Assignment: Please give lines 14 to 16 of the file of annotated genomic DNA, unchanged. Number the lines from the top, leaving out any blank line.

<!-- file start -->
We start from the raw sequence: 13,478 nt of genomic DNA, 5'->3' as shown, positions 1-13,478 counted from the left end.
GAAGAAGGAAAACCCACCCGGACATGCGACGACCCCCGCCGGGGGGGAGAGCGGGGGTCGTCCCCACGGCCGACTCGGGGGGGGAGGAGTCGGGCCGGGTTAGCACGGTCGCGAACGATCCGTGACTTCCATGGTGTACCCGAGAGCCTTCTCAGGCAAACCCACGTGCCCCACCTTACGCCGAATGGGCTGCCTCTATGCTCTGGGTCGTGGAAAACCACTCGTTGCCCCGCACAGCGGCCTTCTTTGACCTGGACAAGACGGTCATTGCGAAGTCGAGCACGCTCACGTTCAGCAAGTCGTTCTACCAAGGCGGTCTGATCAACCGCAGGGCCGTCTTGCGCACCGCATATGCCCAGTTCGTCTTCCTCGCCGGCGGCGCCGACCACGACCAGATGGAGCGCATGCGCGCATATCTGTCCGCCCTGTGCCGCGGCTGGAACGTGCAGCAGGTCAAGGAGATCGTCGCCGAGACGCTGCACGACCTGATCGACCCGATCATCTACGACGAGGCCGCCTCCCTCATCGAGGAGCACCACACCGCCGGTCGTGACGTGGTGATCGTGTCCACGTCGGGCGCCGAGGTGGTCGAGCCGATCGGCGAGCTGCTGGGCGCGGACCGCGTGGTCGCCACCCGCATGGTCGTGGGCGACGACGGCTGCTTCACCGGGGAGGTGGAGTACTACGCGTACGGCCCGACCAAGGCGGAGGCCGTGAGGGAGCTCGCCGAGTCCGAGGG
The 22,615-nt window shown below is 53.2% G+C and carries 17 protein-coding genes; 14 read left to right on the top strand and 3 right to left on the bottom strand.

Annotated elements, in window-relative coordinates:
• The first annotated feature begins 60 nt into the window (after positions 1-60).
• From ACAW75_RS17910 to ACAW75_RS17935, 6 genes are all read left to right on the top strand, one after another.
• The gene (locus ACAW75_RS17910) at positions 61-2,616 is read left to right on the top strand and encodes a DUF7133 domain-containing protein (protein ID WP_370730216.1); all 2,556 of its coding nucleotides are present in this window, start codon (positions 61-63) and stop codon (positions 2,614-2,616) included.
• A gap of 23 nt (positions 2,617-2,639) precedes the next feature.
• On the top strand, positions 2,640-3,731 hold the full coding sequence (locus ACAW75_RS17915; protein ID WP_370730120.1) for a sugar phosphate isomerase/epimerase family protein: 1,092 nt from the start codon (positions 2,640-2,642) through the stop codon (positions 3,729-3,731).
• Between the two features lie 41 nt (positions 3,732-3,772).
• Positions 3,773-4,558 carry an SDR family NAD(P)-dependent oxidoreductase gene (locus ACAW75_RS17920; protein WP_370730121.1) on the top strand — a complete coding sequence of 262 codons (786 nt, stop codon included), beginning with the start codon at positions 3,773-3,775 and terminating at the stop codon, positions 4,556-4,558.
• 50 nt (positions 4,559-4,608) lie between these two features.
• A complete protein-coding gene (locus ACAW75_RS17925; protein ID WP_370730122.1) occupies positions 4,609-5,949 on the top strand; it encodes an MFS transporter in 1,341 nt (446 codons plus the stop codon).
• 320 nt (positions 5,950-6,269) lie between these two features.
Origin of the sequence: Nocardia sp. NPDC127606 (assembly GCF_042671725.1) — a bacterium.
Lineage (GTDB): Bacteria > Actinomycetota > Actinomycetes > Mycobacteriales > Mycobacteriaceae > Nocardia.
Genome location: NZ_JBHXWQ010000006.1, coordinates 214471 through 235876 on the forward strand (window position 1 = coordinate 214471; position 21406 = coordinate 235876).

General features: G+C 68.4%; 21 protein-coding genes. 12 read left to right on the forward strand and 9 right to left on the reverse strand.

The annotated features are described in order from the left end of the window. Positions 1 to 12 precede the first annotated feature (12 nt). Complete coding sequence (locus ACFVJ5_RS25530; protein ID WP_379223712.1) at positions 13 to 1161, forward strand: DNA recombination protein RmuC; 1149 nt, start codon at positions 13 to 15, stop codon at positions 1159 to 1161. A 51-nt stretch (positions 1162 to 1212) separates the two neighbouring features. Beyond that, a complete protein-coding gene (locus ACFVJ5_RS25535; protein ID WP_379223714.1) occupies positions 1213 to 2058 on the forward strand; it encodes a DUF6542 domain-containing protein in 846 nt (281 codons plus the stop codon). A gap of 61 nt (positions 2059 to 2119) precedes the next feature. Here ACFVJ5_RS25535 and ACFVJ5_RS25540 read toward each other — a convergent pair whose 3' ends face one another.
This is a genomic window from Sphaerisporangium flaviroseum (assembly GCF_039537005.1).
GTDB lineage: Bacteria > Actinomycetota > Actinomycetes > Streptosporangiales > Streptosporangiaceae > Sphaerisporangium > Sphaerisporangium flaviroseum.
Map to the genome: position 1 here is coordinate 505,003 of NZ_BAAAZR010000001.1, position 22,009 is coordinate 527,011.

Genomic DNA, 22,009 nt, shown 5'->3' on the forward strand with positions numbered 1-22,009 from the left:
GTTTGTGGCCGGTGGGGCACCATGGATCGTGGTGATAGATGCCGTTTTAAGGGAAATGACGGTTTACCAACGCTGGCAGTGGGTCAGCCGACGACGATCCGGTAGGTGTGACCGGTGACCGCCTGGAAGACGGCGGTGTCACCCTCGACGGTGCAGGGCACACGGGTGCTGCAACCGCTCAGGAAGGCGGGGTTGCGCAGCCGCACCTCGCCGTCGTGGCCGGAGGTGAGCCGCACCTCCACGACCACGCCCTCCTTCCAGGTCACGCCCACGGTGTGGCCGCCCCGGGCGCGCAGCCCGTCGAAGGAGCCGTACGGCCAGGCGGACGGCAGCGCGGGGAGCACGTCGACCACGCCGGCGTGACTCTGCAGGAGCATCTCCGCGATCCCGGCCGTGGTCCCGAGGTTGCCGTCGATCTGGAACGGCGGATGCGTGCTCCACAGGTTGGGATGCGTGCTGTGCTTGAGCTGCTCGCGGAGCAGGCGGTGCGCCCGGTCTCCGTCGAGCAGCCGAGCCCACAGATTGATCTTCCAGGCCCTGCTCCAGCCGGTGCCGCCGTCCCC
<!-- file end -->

• 320 nt (positions 5,950-6,269) lie between these two features.
Origin of the sequence: Nocardia sp. NPDC127606 (assembly GCF_042671725.1) — a bacterium.
Lineage (GTDB): Bacteria > Actinomycetota > Actinomycetes > Mycobacteriales > Mycobacteriaceae > Nocardia.